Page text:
• Antimicrobial: Study showed antimicrobial activity against Aspergillus fumigatus, Citrobacter divergens and Klebsiella pneumonia. (6)
• Antimicrobial: Ethanolic extracts activity against B. subtilis, P. aeruginosa, K. pneumonia, A. flavus and T. rubrum. The antimicrobial activity was attributed to the presence of active constituents like alkaloids or tannins.
• Anticonvulsant: Study showed intraperitoneal use of Mimosa pudica decoction protected mice against pentylentetrazol and strychnine-induced seizures.
• Plant extracts showed the plant to be a moderate diuretic, depressed duodenal contractions (similar to atropine), promoted nerve regeneration and reduce menorrhagia.
• Also shown to have antidepressant activity.
• Antifertility Effect / Roots: Studies on the root extract of M. pudica showed antifertility effect with prolongation of the estrous cycle and disturbance of the secretion of gonadotropin hormones in albino mice.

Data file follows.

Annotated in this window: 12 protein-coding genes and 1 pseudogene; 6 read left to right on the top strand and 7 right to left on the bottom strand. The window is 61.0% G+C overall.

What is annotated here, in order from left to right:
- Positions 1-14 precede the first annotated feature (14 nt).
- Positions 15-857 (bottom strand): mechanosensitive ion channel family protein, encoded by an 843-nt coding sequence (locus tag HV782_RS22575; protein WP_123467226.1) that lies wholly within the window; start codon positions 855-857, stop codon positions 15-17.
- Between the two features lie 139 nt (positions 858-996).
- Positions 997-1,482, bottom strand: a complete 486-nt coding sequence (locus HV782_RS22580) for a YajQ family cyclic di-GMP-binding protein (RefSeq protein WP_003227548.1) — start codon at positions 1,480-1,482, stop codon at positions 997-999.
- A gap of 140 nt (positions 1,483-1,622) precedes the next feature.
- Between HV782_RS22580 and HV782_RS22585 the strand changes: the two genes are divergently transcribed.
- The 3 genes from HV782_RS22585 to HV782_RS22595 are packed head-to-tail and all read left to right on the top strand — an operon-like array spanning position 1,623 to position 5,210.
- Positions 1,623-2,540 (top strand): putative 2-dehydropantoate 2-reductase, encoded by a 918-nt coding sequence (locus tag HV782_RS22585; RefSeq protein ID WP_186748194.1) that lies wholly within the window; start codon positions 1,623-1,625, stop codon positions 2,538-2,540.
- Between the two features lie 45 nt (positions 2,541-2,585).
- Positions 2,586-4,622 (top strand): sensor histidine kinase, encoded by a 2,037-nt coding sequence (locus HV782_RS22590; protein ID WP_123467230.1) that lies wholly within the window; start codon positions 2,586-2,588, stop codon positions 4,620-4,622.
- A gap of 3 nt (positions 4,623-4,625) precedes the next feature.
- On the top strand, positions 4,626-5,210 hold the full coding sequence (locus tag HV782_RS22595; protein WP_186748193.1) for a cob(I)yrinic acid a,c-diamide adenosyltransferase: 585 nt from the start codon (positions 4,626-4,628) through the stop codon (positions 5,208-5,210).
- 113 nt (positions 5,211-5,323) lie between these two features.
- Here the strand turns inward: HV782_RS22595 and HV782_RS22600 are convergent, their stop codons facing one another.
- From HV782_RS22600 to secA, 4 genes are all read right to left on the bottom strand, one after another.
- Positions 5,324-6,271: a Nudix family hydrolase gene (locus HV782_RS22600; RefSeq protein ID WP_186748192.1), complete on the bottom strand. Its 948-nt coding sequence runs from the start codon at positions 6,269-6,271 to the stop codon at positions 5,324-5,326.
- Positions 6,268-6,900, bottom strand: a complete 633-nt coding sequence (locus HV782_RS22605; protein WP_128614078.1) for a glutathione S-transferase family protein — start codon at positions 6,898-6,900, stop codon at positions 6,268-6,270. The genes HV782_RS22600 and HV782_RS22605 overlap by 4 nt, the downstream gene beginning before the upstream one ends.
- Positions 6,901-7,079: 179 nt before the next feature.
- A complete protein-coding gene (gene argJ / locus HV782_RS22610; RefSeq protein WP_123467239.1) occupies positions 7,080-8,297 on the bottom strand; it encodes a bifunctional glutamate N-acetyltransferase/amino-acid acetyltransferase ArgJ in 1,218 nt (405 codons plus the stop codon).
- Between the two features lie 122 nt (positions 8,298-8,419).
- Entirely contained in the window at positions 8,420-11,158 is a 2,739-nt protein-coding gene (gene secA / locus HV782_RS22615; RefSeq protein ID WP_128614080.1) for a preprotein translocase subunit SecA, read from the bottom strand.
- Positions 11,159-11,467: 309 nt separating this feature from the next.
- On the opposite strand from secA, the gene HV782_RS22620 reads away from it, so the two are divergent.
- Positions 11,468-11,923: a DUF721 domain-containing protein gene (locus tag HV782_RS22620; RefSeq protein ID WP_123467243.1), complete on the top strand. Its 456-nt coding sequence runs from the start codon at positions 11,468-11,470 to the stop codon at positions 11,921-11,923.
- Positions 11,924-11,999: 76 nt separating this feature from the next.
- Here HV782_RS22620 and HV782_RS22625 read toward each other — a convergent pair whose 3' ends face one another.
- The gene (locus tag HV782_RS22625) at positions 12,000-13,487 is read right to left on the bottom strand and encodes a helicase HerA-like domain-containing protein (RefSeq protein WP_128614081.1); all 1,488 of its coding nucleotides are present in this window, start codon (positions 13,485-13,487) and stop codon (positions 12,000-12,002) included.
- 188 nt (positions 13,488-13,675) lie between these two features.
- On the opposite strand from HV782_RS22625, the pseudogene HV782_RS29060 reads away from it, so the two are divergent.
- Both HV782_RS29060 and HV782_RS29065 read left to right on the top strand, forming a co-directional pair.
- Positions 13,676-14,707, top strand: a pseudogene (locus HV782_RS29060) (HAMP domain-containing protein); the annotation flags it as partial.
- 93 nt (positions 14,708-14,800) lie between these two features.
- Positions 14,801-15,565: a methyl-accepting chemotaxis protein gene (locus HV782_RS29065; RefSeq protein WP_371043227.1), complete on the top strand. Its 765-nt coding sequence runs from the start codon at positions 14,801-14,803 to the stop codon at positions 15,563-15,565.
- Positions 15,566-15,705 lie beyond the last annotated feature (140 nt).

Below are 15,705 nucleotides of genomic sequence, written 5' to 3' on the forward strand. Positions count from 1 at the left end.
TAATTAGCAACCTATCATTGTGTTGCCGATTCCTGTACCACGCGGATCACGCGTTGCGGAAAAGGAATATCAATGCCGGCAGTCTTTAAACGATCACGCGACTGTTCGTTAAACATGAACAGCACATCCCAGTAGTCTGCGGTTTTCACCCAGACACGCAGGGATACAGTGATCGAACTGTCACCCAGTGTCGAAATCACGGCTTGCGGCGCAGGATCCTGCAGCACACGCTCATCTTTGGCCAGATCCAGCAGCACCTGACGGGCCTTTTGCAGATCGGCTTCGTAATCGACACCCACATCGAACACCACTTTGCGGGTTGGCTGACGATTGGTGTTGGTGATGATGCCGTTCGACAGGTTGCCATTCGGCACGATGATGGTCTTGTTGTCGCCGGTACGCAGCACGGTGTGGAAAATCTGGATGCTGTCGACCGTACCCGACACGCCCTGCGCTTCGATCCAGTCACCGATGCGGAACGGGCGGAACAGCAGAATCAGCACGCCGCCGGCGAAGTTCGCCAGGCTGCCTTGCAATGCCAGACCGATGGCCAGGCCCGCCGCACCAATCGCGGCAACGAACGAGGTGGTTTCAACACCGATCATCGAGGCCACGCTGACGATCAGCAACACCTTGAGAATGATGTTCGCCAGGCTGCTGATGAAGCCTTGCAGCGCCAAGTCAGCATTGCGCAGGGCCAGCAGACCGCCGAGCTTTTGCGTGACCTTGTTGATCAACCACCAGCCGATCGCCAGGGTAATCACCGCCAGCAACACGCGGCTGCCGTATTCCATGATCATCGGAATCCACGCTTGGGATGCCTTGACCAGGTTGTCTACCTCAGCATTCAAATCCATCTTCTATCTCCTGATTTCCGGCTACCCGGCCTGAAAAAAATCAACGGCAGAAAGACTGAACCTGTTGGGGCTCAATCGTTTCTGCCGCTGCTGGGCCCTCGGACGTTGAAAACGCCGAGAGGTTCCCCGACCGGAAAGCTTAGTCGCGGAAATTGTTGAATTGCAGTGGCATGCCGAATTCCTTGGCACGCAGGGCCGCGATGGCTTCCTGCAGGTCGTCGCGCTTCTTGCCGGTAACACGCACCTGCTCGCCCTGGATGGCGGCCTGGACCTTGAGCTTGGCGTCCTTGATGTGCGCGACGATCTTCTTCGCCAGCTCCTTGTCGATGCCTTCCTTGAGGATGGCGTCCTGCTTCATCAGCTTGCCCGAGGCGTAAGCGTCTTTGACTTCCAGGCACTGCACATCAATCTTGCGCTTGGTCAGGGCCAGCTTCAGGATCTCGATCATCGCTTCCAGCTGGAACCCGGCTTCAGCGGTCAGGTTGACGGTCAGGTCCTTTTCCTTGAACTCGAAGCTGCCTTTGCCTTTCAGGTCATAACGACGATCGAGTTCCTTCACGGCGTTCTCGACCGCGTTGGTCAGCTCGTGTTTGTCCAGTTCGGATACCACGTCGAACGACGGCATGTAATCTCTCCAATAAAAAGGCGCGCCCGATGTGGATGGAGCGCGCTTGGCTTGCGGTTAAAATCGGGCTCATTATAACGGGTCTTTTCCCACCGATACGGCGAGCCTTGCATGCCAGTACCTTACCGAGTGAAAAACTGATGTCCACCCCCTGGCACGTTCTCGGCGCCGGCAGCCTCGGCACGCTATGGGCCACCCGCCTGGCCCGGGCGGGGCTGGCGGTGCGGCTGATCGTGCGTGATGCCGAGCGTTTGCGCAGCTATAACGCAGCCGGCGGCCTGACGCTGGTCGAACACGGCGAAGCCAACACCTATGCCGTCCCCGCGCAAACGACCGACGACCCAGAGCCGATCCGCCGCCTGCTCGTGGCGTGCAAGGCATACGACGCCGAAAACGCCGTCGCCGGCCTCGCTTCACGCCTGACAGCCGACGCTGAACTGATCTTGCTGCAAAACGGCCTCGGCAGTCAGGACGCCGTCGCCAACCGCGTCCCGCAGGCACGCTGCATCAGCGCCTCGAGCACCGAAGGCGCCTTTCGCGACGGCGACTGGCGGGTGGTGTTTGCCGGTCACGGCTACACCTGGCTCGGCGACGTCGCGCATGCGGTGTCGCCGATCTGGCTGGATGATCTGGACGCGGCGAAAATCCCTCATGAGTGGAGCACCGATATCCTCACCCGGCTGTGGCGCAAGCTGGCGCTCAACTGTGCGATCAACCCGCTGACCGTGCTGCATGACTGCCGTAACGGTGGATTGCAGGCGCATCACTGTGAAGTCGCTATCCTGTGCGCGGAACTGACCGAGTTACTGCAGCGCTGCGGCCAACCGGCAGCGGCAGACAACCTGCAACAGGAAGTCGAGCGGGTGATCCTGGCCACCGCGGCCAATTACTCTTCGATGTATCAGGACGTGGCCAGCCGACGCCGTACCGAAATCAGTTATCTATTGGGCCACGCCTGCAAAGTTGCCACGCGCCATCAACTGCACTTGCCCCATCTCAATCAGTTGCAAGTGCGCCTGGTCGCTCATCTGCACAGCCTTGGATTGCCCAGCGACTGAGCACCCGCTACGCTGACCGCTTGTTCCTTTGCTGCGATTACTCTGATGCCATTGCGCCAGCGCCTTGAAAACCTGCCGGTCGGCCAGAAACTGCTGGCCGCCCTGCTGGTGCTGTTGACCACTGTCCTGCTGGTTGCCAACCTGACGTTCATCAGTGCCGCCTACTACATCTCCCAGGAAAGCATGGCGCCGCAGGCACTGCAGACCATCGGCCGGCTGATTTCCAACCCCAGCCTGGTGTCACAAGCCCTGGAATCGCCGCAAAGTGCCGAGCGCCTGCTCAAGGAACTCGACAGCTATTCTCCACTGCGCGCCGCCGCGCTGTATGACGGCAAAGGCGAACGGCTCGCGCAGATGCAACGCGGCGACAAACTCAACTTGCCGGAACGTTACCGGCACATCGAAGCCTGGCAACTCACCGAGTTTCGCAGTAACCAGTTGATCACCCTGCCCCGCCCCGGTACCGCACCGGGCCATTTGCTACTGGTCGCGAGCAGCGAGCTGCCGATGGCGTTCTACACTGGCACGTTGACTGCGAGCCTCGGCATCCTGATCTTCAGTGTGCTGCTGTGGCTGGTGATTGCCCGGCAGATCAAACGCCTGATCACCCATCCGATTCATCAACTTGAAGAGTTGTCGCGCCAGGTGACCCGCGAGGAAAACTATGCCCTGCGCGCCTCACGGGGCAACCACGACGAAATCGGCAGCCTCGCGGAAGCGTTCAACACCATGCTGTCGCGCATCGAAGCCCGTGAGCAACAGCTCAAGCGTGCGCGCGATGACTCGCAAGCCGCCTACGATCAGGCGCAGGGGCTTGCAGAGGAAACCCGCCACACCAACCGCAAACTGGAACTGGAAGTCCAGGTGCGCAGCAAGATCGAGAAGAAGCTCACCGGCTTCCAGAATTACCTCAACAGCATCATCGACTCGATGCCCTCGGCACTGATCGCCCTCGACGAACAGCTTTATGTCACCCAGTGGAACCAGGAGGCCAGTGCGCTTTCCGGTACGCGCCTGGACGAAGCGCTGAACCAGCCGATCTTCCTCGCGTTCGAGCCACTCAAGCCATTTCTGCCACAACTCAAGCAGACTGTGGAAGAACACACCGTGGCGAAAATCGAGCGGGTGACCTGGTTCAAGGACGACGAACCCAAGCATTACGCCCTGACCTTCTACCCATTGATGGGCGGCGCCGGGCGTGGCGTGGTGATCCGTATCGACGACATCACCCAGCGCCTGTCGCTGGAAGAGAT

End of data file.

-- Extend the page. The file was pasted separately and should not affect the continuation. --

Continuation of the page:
• Antitoxin / Sea Snake Venom: A study in India screened several herbal plants for antivenin activity against common sea snake venom Enhydrina schistosa, the most toxic among the common sea snakes. The investigation showed antivenom activity in the alcoholic extract of Mimosa pudica, Mucuna pruriens, and Andrographis paniculata. 
• Antitoxin: Study on the aqueous extract of dried roots of Mimosa pudica showed significant inhibitory effect on Naja naja and Bangarus caerulus venoms.
• Antitoxin / Venom Neutralizing: Of 17 plants screened, only M pudica showed 100% ability in neutralizing venom lethality. Study showed the potential use of M pudica as an antivenom agent of plant origin against five poisonous snake venoms found in Malaysia.